Publishing in the Western world is an enterprise whose success depends on freedom of expression enjoyed in Western countries. Reputable publishers know this, and do not lightly accept restraints on that freedom. Eminent historians have a duty to their subject; they do not readily collaborate with attempts to conceal historical truth, particularly when the truth in question relates to episodes having the gravest possible implications for current political life. These points are axiomatic.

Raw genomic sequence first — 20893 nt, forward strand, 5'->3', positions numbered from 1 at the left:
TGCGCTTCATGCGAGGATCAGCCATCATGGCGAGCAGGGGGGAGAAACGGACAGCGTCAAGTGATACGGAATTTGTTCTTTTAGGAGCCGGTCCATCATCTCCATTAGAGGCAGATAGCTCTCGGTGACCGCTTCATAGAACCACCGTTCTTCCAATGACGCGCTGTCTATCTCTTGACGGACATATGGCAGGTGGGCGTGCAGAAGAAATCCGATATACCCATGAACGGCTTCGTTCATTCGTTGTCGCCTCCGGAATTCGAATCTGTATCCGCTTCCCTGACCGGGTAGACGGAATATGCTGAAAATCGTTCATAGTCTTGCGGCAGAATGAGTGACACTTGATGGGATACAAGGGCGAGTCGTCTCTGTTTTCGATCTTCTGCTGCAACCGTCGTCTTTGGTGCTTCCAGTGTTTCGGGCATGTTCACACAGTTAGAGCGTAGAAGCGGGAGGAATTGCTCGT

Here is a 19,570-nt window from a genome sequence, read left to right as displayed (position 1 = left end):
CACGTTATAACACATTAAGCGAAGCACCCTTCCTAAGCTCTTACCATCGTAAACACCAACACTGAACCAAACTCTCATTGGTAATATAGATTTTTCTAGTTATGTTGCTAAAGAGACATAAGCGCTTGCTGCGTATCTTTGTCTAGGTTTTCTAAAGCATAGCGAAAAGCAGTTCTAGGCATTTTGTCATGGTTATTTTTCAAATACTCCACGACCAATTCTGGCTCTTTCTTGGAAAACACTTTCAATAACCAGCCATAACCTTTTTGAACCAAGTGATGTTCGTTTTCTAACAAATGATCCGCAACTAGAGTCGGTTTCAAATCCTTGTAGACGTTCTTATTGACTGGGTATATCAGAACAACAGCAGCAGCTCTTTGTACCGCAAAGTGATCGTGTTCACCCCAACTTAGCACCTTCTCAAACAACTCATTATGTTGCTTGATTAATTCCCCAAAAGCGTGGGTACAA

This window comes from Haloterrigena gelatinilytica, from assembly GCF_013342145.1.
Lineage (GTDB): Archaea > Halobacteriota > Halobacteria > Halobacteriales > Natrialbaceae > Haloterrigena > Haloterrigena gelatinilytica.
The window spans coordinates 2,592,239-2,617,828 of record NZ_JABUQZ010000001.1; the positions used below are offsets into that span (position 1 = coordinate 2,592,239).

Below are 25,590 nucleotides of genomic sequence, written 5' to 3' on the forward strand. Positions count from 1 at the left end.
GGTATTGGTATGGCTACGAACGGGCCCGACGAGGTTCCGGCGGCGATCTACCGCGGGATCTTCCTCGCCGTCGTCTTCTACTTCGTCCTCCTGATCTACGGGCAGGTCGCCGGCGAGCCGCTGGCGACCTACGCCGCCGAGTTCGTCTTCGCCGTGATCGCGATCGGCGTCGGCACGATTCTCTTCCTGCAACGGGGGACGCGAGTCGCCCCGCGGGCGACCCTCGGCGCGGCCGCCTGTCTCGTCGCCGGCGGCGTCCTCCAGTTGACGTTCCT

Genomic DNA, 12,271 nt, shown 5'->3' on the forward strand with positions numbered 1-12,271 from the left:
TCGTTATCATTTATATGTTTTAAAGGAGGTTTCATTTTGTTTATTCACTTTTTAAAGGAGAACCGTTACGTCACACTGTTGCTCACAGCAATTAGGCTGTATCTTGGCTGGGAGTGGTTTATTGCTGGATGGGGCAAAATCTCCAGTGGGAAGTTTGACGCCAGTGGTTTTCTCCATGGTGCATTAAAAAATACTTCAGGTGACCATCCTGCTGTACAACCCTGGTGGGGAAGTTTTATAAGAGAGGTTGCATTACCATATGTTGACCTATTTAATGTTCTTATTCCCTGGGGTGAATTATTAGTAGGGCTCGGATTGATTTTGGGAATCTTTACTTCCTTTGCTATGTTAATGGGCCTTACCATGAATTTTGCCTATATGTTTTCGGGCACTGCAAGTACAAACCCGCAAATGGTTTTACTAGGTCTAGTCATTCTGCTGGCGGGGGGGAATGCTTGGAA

Or so I supposed until very recently. In the last few months I have had an experience which calls them into question. The experience has staggered me. It may be that I am naive, and that such incidents are commonplace; but I do not think so. The reader must judge for himself.

In January, 1982,1 was asked to contribute an entry to a dictionary of twentieth-century thinkers which was to be published in Britain by...

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